Ding, ding! Round two with our VDI experts – put your Qs to the panel
Register now for live video stream on Wednesday, July 9
Webinar Join us for the second live webinar in our VDI in the real world series as we explore the complexities of user virtualization with our expert panel.
Building a Virtual Desktop Infrastructure (VDI) is much more than lashing together systems to handle the workload: user virtualization is of increasing importance, especially as VDI variants such as "stateless VDI" (where the desktops are destroyed after use) become more common. User virtualization is also important in moving user settings and application configurations between physical desktops and virtual ones.
Sorting out how best to approach these problems has become increasingly difficult as the tools to make VDI available to users become more diverse and capable. There are so many ways to deliver a desktop environment, and so many devices to deliver it on that it isn't hard to get confused by what's out there.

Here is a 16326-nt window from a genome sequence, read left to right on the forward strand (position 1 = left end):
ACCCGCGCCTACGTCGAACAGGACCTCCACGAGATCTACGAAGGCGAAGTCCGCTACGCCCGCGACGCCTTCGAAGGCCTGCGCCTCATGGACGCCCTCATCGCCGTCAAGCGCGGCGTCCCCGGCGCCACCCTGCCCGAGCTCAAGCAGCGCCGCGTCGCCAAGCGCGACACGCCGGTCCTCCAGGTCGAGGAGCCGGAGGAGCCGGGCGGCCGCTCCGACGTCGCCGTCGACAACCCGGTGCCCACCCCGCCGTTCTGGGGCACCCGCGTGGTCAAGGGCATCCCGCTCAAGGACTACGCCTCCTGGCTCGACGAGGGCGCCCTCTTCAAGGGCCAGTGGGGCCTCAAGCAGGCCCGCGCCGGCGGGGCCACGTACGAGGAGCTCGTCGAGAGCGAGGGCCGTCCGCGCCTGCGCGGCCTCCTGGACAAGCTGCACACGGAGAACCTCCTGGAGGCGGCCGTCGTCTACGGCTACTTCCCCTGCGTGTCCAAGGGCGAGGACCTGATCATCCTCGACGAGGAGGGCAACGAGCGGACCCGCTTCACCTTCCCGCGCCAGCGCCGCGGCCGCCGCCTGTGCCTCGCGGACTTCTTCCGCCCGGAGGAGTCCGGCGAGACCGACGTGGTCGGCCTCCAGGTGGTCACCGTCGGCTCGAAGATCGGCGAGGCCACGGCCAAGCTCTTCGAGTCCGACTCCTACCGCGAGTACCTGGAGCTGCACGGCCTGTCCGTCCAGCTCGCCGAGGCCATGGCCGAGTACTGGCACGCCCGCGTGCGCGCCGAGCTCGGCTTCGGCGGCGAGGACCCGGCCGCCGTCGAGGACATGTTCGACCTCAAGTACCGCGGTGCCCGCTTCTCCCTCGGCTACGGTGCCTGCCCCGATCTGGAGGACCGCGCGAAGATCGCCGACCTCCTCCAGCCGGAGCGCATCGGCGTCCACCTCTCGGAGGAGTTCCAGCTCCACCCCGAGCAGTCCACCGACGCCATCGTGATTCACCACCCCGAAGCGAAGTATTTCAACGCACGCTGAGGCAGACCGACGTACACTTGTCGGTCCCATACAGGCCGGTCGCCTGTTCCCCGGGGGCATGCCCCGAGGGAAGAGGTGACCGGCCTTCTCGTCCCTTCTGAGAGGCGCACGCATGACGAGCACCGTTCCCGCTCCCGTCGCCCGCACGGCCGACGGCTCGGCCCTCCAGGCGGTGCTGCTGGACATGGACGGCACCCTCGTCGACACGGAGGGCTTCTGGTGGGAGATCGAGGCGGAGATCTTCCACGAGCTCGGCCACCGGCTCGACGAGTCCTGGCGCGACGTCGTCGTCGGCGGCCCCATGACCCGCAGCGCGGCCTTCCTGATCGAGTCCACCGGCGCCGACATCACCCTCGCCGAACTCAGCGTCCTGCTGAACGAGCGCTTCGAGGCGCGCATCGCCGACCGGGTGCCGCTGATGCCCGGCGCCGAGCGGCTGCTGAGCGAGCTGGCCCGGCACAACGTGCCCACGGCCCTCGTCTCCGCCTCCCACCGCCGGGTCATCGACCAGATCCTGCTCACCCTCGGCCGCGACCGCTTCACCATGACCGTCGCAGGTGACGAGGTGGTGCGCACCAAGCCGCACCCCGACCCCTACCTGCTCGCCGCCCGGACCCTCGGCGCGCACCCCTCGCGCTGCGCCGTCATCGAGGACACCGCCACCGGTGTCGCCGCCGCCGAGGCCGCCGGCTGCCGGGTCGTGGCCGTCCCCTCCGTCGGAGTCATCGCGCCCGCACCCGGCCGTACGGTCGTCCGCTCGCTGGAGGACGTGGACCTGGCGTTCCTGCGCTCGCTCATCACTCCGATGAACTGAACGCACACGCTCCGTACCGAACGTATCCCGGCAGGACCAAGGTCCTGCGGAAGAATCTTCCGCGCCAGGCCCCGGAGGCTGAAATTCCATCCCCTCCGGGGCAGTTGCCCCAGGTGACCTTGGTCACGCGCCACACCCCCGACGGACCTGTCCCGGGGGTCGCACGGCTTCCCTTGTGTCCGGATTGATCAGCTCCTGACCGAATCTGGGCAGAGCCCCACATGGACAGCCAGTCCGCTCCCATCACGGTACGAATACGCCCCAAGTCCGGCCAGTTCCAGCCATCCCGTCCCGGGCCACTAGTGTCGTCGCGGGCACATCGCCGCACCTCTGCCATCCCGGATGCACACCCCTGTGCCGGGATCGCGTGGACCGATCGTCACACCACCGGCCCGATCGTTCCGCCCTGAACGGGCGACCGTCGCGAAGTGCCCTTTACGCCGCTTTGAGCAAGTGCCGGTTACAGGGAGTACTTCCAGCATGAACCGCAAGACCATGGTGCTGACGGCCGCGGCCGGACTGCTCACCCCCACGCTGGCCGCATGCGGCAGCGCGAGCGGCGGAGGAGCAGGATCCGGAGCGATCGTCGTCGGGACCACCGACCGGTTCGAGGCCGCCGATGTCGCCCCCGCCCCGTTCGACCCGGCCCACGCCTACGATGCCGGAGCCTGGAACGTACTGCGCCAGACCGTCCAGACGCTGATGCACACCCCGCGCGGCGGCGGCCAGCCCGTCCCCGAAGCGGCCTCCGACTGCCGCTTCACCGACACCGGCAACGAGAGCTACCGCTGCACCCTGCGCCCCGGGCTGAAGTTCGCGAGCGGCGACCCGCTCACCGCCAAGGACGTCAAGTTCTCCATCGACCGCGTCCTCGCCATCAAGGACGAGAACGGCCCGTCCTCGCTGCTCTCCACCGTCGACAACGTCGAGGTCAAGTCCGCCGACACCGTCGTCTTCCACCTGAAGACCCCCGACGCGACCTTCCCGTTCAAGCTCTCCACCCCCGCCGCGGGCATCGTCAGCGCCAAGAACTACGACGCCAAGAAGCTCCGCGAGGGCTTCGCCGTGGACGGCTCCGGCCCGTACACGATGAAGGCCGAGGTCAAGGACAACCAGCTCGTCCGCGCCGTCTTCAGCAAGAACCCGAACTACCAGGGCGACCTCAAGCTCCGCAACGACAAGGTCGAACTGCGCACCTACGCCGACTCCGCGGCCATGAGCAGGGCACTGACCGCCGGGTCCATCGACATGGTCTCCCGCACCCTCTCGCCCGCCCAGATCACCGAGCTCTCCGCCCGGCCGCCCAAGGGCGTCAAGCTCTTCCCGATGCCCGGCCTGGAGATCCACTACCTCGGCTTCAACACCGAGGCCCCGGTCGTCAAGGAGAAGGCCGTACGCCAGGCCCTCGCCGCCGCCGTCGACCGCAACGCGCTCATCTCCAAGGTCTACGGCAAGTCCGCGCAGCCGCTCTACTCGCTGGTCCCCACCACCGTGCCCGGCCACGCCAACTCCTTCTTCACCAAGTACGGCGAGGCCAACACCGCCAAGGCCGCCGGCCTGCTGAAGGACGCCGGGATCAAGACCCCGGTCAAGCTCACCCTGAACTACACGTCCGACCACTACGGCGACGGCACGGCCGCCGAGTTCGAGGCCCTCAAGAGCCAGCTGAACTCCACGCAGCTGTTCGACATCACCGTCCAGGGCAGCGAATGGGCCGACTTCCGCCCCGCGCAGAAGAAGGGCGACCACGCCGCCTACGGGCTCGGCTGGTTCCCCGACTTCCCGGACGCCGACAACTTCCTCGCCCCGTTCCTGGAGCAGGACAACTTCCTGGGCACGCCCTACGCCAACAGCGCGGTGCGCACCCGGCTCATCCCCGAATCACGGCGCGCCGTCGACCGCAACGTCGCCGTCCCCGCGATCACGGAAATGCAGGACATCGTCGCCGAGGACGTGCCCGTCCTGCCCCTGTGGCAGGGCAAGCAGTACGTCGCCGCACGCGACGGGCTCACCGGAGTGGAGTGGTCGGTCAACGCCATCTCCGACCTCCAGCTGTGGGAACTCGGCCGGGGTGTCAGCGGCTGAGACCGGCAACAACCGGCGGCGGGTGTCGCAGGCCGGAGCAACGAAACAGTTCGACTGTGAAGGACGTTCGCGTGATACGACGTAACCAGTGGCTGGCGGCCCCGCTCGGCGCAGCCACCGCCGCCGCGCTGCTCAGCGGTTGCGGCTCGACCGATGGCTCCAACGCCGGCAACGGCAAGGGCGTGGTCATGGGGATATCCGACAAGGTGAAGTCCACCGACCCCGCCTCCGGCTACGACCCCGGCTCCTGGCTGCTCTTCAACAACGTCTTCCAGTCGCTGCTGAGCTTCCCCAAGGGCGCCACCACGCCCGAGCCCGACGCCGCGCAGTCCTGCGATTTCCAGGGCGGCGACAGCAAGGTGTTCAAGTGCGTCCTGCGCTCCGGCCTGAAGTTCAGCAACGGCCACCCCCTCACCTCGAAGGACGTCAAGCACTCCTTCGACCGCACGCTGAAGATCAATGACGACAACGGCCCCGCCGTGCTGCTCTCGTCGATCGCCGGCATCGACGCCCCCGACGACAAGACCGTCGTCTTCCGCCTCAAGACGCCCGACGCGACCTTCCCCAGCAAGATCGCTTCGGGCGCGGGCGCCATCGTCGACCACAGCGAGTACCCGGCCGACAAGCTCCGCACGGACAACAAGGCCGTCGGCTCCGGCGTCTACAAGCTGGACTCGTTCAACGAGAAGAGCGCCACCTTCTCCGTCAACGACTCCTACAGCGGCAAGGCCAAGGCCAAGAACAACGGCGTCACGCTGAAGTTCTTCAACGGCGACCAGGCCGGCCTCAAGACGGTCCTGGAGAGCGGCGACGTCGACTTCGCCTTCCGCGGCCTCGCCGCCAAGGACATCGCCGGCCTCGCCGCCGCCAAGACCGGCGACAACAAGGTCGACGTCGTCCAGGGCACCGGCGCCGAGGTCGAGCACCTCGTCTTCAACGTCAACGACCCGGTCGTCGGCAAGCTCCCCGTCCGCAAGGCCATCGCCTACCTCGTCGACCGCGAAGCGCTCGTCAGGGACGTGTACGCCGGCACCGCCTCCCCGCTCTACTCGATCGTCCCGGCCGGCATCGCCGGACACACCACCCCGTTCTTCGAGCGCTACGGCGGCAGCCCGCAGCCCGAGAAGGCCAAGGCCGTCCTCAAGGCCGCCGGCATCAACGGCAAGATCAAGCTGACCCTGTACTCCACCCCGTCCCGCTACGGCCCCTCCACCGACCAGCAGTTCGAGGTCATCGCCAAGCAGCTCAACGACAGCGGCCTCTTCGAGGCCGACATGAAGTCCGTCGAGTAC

In our first live webinar (replay vid), we explored the infrastructure side of VDI with Eric Wright plus peeps from LoginVSI, nVidia, Atlantis Computing and Micron. It went swimmingly, but it became clear that a second webinar was needed to talk about the user virtualisation aspects of creating a functional VDI setup.
To help educate us, we've brought together an expert panel consisting of Josue Fontanez from VMware, Simon May from Microsoft, Jason Mattox from Liquidware Labs and independent expert Merlin Boissonneault.
The format for this webinar will be fairly typical of such events. Yours truly will act as host, and ask a few pre-canned questions of the panelists. Each will be given a chance to speak and there will be room for open discussion amongst them.
Throughout the event, all attendees will have the opportunity to ask questions in chat; we'll pick the best questions out and ask the panelists. Similar questions will be coalesced into one.
The webinar will run on Wednesday, July 9, 2014 at 1100 Mountain Daylight Time (1000 PDT, 1300 EDT, 1800 BST, 1700 GMT). ®
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